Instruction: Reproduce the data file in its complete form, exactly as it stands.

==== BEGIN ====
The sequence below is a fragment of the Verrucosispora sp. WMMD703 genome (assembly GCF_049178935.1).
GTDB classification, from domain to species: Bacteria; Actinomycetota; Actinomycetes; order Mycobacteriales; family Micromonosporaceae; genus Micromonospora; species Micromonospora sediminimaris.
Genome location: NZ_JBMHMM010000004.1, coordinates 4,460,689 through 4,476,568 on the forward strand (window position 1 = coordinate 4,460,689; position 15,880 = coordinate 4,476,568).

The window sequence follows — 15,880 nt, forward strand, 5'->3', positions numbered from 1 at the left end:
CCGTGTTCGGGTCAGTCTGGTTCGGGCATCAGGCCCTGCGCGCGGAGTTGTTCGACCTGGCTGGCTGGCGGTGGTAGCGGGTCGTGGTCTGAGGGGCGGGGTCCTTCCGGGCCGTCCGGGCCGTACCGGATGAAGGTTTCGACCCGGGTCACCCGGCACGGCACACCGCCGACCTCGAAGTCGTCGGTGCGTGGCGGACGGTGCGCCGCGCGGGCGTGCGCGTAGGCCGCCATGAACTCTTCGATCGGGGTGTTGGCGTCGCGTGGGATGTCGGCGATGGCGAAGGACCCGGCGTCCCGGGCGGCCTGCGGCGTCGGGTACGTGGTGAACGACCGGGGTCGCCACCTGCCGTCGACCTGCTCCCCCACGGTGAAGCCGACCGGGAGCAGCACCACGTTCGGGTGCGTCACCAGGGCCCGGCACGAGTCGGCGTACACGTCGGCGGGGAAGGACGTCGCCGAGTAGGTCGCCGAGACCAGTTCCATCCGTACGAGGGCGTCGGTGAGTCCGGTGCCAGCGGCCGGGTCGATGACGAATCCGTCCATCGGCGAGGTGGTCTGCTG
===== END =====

The sequence below is a fragment of the Verrucosispora sp. WMMD703 genome (assembly GCF_049178935.1).
GTDB classification, from domain to species: Bacteria; Actinomycetota; Actinomycetes; order Mycobacteriales; family Micromonosporaceae; genus Micromonospora; species Micromonospora sediminimaris.
Genome location: NZ_JBMHMM010000004.1, coordinates 4,460,689 through 4,476,568 on the forward strand (window position 1 = coordinate 4,460,689; position 15,880 = coordinate 4,476,568).

The window sequence follows — 15,880 nt, forward strand, 5'->3', positions numbered from 1 at the left end:
CCGTGTTCGGGTCAGTCTGGTTCGGGCATCAGGCCCTGCGCGCGGAGTTGTTCGACCTGGCTGGCTGGCGGTGGTAGCGGGTCGTGGTCTGAGGGGCGGGGTCCTTCCGGGCCGTCCGGGCCGTACCGGATGAAGGTTTCGACCCGGGTCACCCGGCACGGCACACCGCCGACCTCGAAGTCGTCGGTGCGTGGCGGACGGTGCGCCGCGCGGGCGTGCGCGTAGGCCGCCATGAACTCTTCGATCGGGGTGTTGGCGTCGCGTGGGATGTCGGCGATGGCGAAGGACCCGGCGTCCCGGGCGGCCTGCGGCGTCGGGTACGTGGTGAACGACCGGGGTCGCCACCTGCCGTCGACCTGCTCCCCCACGGTGAAGCCGACCGGGAGCAGCACCACGTTCGGGTGCGTCACCAGGGCCCGGCACGAGTCGGCGTACACGTCGGCGGGGAAGGACGTCGCCGAGTAGGTCGCCGAGACCAGTTCCATCCGTACGAGGGCGTCGGTGAGTCCGGTGCCAGCGGCCGGGTCGATGACGAATCCGTCCATCGGCGAGGTGGTCTGCTG